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dc.contributor.authorZuckerman, Barbaraen_US
dc.date.accessioned2017-08-02T14:52:06Z
dc.date.available2017-08-02T14:52:06Z
dc.date.issued2017
dc.identifier.urihttps://hdl.handle.net/2144/23294
dc.description.abstractFor over 140 years, women faculty in the United States has struggled to reach the pinnacle of the academic tenure ladder -- the rank of tenured full professor. In 2011, women represented only 29% of tenured professors (U.S. Department of Education, 2012). This mixed-methods study sought to identify individual or groups of discrete factors, and holistically examine any inter-relatedness, which may influence the successful promotion of women faculty to professor. Through interviews with senior administrative leaders at eight private, U.S. non-profit Research I (very high research) Universities, 27, often inter-connected, themes emerged. Specific institutional policies, programs, mechanisms, and best practices were identified as potential pathways for organizational change for those institutions seeking to address this long-standing issue in academia.en_US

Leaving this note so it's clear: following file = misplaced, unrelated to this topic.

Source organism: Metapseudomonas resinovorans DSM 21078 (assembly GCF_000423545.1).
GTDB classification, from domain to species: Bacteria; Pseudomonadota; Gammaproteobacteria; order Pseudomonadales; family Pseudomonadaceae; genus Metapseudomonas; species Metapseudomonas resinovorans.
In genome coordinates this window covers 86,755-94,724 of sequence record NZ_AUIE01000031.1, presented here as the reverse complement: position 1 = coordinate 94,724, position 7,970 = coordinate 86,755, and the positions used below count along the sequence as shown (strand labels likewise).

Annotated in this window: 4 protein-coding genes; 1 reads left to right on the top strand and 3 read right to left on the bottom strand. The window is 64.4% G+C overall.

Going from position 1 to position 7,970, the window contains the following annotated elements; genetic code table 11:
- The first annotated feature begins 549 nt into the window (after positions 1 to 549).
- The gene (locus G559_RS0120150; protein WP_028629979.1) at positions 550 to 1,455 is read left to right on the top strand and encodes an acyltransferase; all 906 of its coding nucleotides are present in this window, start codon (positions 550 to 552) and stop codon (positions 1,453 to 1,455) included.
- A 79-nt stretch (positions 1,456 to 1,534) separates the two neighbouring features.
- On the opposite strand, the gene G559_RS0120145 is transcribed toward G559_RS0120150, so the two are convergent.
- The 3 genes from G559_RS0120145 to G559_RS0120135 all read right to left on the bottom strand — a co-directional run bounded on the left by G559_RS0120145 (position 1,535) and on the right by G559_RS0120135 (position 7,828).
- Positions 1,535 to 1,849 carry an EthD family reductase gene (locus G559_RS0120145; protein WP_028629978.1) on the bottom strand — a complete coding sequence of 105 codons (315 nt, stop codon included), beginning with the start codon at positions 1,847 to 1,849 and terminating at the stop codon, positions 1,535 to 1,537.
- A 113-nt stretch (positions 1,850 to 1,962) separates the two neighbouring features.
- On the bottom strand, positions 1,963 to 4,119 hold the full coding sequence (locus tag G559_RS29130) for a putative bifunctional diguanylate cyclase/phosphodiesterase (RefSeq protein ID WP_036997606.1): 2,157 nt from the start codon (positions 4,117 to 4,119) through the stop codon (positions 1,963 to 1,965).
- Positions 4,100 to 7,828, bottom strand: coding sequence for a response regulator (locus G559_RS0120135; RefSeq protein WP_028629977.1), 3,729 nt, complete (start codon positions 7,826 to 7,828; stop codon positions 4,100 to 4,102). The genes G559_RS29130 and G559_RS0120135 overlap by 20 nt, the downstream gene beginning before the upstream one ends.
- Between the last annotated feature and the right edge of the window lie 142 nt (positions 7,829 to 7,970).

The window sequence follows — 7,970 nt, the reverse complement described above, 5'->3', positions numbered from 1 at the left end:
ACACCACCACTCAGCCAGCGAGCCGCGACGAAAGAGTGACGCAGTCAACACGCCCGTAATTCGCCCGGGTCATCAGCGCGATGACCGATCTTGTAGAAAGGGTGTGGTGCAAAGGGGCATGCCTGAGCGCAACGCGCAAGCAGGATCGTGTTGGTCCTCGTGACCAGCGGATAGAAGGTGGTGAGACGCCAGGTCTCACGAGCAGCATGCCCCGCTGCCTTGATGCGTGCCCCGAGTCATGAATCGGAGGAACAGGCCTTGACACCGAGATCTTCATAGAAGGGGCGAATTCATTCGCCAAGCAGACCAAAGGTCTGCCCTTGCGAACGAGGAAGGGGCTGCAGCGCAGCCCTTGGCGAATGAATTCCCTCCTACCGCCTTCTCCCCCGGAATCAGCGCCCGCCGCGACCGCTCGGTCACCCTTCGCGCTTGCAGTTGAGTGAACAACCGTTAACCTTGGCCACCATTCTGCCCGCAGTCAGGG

dc.language.isoen_US
dc.subjectHigher educationen_US
dc.subjectAcademiaen_US
dc.subjectDiscriminationen_US
dc.subjectFacultyen_US
dc.subjectPromotionen_US
dc.subjectWomenen_US
dc.subjectOrganizational changeen_US
dc.titleThe advancement of women faculty at very high research universities in the United Statesen_US
dc.typeThesis/Dissertationen_US
dc.date.updated2017-06-06T01:14:06Z
etd.degree.nameDoctor of Educationen_US
etd.degree.leveldoctoralen_US
etd.degree.disciplineEducationen_US
etd.degree.grantorBoston Universityen_US


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